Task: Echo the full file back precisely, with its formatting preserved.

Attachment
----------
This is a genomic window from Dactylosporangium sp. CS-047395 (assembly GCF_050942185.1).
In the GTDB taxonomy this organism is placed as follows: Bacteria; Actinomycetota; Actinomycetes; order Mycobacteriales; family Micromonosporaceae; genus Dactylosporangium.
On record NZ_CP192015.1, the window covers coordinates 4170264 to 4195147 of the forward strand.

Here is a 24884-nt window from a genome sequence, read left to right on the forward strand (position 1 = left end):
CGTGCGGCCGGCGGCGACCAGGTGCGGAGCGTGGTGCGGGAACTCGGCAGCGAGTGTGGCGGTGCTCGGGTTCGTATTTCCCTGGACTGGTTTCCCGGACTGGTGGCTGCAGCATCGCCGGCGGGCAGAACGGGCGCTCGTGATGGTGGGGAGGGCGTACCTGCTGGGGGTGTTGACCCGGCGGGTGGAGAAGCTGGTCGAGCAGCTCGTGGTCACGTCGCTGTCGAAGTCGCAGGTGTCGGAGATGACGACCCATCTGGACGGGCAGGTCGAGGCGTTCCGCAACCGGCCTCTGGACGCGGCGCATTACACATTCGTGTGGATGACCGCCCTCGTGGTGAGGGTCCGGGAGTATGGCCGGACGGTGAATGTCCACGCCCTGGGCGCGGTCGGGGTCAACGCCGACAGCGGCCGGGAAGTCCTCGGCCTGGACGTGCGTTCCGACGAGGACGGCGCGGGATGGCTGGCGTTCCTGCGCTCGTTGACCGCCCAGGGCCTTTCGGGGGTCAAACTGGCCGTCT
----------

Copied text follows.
This is a genomic window from Dactylosporangium sp. CS-047395 (assembly GCF_050942185.1).
In the GTDB taxonomy this organism is placed as follows: Bacteria; Actinomycetota; Actinomycetes; order Mycobacteriales; family Micromonosporaceae; genus Dactylosporangium.
On record NZ_CP192015.1, the window covers coordinates 4170264 to 4195147 of the forward strand.

Here is a 24884-nt window from a genome sequence, read left to right on the forward strand (position 1 = left end):
CGTGCGGCCGGCGGCGACCAGGTGCGGAGCGTGGTGCGGGAACTCGGCAGCGAGTGTGGCGGTGCTCGGGTTCGTATTTCCCTGGACTGGTTTCCCGGACTGGTGGCTGCAGCATCGCCGGCGGGCAGAACGGGCGCTCGTGATGGTGGGGAGGGCGTACCTGCTGGGGGTGTTGACCCGGCGGGTGGAGAAGCTGGTCGAGCAGCTCGTGGTCACGTCGCTGTCGAAGTCGCAGGTGTCGGAGATGACGACCCATCTGGACGGGCAGGTCGAGGCGTTCCGCAACCGGCCTCTGGACGCGGCGCATTACACATTCGTGTGGATGACCGCCCTCGTGGTGAGGGTCCGGGAGTATGGCCGGACGGTGAATGTCCACGCCCTGGGCGCGGTCGGGGTCAACGCCGACAGCGGCCGGGAAGTCCTCGGCCTGGACGTGCGTTCCGACGAGGACGGCGCGGGATGGCTGGCGTTCCTGCGCTCGTTGACCGCCCAGGGCCTTTCGGGGGTCAAACTGGCCGTCT